What I find particularly interesting in all this is how well the tone of the Chagei Hasemikha reflect the overall attitudes of the respective institutions and their approaches to Jewish leadership. In this dichotomy, YU represents the traditional establishment where participation and benefits are predicated on group affiliation and conformity. For most of the YU population Judaism is based on following the approved status quo and adaptive innovations are generally discouraged. On the other hand, YCT promotes what it calls “Open Orthodoxy,” an empowering slogan allowing for people to independently incorporate the myriad of opinions and possibilities in the broadest definition of “Orthodox Judaism.”
Ten years ago, Eric S. Raymond famously characterized hierarchical corporate software development as a Cathedral and the democratic Open Source model as a Bazaar. While the analogy to YU/YCT is not perfect – YU is not as parochial and YCT is not quite open source Judaism – I do find the comparisons striking not only in terms of the general ideologies, but to the extent in which their ideologies permeate the institutional culture.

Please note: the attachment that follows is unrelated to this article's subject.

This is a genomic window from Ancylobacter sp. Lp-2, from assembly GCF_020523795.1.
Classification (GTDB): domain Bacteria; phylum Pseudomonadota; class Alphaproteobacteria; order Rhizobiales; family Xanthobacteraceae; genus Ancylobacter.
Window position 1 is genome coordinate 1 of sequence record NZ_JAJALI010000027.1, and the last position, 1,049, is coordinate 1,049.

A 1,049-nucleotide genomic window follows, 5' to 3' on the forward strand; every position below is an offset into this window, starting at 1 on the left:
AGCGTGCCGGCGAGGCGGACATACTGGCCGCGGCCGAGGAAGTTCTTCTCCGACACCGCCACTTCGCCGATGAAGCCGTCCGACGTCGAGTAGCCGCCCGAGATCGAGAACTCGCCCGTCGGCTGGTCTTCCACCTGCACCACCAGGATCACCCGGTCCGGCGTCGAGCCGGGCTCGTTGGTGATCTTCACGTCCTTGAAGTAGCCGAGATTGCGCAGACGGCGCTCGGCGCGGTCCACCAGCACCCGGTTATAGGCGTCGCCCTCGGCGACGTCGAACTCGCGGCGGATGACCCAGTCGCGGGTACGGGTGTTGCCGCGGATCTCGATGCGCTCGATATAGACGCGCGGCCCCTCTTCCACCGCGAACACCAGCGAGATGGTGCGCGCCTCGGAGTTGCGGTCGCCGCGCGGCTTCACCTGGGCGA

not having been to any previous hhag hasemikha at any institution, i wasn’t quite sure what to expect; i did read Labrab’s comparison of last year, and i agree with what both of you said — it’s all about the individuals; their strengths, their accomplishments, their journeys, their futures.
do you think YU could (assuming they wanted to) be more individualistic if they did it every year, instead of lumping four years of musmakhim together?
i also wonder if there’s anything ideologically-positive from YU’s perspective about how they do it; meaning, if you were to show this comparison to someone there, would they say “well, sure it’s institutional, and more individual attention might be good, BUT we do it this way because [of some value]… and therefore our way is better”?
I thought about how the four vs. one year schedule would impact things. YCT doesn’t really have the option of a delayed Chag Hasemikha. They’re new, need the exposure, and just don’t have enough students to warrant delaying every four years. I’m not sure how YU’s system really started, but they do make the point of *not* treating the Chag like a normal graduation. I think this too is representative of the overall mentality where the Institution of Ordination overrides individual accomplishments which you’d find in a graduation.